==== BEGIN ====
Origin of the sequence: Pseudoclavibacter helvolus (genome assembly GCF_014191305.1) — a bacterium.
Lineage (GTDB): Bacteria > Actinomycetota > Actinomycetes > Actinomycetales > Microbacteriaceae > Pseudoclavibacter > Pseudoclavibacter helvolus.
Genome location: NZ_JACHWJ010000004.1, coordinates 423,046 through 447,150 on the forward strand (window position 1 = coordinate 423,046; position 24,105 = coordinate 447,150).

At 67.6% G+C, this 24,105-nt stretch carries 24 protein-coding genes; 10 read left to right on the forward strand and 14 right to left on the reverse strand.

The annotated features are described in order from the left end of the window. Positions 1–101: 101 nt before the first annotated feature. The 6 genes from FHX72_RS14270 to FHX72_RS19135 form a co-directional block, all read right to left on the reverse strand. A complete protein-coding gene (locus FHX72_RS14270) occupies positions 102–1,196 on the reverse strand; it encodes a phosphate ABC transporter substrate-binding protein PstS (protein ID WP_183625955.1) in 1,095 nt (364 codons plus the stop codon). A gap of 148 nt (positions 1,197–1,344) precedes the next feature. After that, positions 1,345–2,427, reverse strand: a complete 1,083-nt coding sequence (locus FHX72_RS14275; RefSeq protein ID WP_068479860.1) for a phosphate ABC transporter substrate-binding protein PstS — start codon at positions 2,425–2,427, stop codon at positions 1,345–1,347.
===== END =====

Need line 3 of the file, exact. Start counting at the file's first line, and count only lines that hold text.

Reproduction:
Genome location: NZ_JACHWJ010000004.1, coordinates 423,046 through 447,150 on the forward strand (window position 1 = coordinate 423,046; position 24,105 = coordinate 447,150).